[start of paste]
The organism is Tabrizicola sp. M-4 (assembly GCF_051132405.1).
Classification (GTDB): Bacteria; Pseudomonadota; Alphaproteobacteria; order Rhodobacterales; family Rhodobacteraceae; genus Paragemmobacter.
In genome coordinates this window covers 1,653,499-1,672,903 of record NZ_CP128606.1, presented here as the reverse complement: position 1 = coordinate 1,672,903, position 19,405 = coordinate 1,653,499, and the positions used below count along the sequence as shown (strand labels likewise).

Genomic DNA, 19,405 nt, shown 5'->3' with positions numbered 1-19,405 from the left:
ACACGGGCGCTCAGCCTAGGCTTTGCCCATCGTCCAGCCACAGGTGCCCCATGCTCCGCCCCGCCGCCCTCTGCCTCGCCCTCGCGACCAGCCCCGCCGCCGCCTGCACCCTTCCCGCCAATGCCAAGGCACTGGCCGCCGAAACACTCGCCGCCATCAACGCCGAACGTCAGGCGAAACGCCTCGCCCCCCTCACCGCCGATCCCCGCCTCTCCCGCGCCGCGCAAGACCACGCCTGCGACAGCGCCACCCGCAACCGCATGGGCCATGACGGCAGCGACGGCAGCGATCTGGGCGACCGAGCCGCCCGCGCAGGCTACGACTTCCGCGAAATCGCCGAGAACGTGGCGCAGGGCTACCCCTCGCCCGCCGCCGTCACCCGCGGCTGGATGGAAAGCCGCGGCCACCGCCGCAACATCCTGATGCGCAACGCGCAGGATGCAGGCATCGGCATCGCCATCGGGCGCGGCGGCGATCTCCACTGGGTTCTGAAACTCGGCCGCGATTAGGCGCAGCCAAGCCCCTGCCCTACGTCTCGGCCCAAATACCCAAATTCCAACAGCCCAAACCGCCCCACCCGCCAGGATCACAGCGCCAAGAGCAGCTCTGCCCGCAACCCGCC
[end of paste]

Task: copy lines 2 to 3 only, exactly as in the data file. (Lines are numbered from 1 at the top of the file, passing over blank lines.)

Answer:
Classification (GTDB): Bacteria; Pseudomonadota; Alphaproteobacteria; order Rhodobacterales; family Rhodobacteraceae; genus Paragemmobacter.
In genome coordinates this window covers 1,653,499-1,672,903 of record NZ_CP128606.1, presented here as the reverse complement: position 1 = coordinate 1,672,903, position 19,405 = coordinate 1,653,499, and the positions used below count along the sequence as shown (strand labels likewise).